Dangote Emerges Only African on Bloomberg’s List of 50 Most Influential People - THISDAY
President of Dangote Group Aliko Dangote has emerged the only African to make the Bloomberg list of 50 most influential people in the world this year.
Bloomberg on Monday announced The Bloomberg 50, a new annual, multi-platform initiative that honours 50 icons and innovators who have changed the global business landscape in measurable ways over the past year.
The first Bloomberg 50 honorees were selected by the Bloomberg Businessweek team after months of input from many of Bloomberg’s 2,700 journalists and analysts around the globe, leveraging the resources of the Bloomberg Terminal, and representing the most influential thought leaders in business, finance, technology and science, politics, and entertainment.
The executives, entrepreneurs, experts, and entertainers on the Bloomberg 50 all have a quantifiable metric underpinning their inclusion.
“What sets The Bloomberg 50 apart from other lists is that each person chosen has demonstrated measurable change over the past year,” said Megan Murphy, editor of Bloomberg Businessweek.
“Readers will find many names they recognise, but will also discover new visionaries—people who are impacting the world in significant ways, and are rapidly gaining the attention they deserve.”
Other prominent honorees on the Bloomberg 50 include – Mohammed bin Salman, the Crown Prince of Saudi Arabia, a primary proponent of an initiative that would allow women to drive, a decision that is forecast to add $90 billion to the economy by 2030; Elon Musk, CEO, Tesla Inc. and Space Exploration Technologies with a market capitalisation of over $50 billion. Elon Musk nurses the ambition to establish a human colony on planet Mars by 2022; Jeff Bezos, CEO, Amazon, the biggest global retailer, with a major interest in sending tourists into space in Blue Origin rockets; Masayoshi Son, Founder, Softbank Groups Corp., who engineered $93 billion, the largest ever technology investment fund, to fund ride-hailing, artificial intelligence, connected devices, satellites, and the integration of computers to humans; Diane Greene, CEO, Google Cloud and the brain behind integrating advances in artificial intelligence and quantum computing to market; and Ken Frazier, CEO, Merck & Co., a leader in drug makers market with an innovative drug for advanced lung cancer treatment.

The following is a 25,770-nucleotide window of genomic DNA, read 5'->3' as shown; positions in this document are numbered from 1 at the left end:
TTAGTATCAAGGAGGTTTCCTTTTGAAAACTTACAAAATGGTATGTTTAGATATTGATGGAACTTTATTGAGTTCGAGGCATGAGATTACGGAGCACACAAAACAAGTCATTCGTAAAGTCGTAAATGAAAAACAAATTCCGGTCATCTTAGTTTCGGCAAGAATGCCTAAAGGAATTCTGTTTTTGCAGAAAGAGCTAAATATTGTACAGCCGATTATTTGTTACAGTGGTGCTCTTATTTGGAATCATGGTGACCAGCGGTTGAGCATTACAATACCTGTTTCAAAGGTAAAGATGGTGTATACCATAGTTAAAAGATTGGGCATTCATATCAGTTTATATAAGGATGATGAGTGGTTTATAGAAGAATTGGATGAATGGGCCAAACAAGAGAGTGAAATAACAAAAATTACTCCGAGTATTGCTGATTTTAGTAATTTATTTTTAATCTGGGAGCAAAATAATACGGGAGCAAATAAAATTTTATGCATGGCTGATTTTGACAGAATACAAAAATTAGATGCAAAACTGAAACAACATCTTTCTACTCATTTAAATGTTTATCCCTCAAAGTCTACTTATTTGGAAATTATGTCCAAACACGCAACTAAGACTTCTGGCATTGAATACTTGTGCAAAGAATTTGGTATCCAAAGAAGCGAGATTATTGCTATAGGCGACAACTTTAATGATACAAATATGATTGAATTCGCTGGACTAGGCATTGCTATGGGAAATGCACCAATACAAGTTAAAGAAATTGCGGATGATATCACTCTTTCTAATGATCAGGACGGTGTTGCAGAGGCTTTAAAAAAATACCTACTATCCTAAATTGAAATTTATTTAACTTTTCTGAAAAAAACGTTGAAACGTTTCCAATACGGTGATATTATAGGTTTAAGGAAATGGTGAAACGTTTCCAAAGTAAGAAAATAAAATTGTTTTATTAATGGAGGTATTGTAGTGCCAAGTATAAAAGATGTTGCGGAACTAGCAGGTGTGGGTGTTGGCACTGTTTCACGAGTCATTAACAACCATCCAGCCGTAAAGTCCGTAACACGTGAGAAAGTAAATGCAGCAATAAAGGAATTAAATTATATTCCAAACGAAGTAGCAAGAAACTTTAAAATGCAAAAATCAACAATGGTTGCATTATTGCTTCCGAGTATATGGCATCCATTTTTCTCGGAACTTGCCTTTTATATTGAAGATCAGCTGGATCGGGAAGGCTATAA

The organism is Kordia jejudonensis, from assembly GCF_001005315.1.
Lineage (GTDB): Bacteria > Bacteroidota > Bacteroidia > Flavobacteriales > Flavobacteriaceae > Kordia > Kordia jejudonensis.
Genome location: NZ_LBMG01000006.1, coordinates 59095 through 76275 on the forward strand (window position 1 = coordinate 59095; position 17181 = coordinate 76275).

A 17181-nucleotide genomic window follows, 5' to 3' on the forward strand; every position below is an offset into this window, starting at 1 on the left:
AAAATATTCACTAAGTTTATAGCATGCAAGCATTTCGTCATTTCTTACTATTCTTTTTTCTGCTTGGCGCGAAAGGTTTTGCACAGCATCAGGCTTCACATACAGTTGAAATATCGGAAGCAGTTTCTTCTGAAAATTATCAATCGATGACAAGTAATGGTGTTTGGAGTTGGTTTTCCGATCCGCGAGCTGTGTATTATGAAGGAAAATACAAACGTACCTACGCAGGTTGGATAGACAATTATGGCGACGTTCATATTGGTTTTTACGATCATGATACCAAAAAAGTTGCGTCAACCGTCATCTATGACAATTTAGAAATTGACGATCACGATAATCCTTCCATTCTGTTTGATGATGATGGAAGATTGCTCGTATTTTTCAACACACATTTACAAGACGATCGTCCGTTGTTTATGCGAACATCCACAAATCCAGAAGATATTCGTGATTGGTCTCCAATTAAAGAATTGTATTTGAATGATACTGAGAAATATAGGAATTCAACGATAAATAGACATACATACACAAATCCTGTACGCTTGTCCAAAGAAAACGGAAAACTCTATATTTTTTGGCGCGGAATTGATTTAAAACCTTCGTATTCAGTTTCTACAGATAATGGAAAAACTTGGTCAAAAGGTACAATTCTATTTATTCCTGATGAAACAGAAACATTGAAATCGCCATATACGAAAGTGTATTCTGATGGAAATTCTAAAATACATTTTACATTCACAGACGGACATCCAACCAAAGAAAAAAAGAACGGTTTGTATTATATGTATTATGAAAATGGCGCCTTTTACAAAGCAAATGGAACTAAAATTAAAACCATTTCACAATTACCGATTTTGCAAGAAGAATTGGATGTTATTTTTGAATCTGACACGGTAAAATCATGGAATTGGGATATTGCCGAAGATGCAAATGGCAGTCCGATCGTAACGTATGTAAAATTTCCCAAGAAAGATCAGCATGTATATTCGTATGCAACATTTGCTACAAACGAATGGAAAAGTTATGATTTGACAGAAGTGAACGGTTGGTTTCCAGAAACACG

Dangote who only last week inaugurated his $300 million 1.5 mtpa capacity cement plant in Congo Brazzaville, has remained top-notch in various global rankings.
Dangote said: “I am very delighted with this selection and I see the recognition as a call to do more towards youth empowerment, job creation, better health for the people and economic emancipation of the African continent.”
As of February 2017, Dangote, according to Forbes magazine, had an estimated net worth of US$12.5 billion. He is ranked by Forbes magazine as the 67th richest person in the world and the richest in Africa and peaked on the list as the 23rd richest person in the world in 2014.
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Bloomberg, in the preface written by Paul Wallace, synopsized Dangote’s person and business in the following words: “The quiet billionaire for his relatively frugal lifestyle, Dangote fast-tracked plans to help his country of 180 million people import less of what it eats.
“Dangote, who made his fortune in the cement industry, is turning his attention to dairy and sugar farming; he’s earmarked $800 million to buy 50,000 cattle in the hope of producing 500 million litres of milk annually by 2019.
“He’s also racing to finish a 650,000-barrel-a-day oil refinery in Lagos, set to be one of the world’s biggest, and says he intends to spend as much as $50 billion in the next decade on renewable energy and petrochemical refineries, including investments in the U.S. and Europe.
“Which is all fine, but not quite his grand ambition: buying Arsenal, his favourite soccer team.”